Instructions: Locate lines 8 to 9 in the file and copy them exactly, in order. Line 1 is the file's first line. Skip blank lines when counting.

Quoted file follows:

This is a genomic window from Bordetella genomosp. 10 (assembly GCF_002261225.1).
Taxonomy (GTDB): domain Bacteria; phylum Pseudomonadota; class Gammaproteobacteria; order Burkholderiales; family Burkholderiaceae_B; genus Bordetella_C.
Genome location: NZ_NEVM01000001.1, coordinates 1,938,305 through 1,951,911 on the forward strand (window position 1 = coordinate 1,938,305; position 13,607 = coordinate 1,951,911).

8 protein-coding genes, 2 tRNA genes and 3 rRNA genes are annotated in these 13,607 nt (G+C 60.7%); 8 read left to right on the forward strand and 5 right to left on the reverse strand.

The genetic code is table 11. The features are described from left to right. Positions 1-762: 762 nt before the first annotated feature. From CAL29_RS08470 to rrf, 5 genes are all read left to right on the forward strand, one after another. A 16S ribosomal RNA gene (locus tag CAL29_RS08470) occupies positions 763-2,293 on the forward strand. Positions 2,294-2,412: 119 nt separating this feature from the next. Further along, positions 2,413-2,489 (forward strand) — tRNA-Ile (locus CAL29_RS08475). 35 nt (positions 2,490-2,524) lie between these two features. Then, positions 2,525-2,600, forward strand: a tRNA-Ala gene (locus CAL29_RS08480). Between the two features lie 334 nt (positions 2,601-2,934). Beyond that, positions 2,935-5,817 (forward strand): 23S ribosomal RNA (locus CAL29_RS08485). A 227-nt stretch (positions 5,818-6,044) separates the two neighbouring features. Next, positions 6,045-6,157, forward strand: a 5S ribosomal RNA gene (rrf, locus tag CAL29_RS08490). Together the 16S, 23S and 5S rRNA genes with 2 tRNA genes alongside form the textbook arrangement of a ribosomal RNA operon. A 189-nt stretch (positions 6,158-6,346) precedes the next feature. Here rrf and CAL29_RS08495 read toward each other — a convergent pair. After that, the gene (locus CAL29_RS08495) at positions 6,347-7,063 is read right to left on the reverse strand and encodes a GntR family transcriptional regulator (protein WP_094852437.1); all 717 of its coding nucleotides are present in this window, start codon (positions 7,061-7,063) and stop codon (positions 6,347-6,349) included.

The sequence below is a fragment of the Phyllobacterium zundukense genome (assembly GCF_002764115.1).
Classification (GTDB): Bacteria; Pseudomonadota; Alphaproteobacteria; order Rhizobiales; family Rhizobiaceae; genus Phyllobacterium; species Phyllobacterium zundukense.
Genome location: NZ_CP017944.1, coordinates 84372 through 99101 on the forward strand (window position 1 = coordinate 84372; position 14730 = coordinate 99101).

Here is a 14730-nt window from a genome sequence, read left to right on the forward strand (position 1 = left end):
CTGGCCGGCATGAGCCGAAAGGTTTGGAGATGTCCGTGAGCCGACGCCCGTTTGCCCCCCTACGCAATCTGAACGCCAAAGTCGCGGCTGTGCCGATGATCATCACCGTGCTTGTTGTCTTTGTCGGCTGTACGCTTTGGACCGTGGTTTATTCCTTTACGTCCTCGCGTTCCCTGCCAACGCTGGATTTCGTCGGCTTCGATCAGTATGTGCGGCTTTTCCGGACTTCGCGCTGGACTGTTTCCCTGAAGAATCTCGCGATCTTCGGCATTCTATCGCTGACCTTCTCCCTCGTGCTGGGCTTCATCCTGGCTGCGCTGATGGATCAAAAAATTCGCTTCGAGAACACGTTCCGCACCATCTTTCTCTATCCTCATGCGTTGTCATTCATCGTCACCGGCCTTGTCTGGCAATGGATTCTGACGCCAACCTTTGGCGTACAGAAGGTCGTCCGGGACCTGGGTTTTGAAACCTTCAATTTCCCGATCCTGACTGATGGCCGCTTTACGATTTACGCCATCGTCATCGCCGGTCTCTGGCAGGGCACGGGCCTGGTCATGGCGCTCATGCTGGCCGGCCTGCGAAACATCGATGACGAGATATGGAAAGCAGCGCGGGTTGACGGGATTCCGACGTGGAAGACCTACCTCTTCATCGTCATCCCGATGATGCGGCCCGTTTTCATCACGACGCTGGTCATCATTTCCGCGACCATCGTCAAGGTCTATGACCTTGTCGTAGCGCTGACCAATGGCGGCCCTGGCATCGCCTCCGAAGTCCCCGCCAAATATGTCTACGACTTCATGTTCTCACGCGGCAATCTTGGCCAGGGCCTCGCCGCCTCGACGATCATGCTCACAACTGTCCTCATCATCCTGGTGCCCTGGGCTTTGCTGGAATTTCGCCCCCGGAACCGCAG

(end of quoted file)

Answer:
Genome location: NZ_CP017944.1, coordinates 84372 through 99101 on the forward strand (window position 1 = coordinate 84372; position 14730 = coordinate 99101).

Here is a 14730-nt window from a genome sequence, read left to right on the forward strand (position 1 = left end):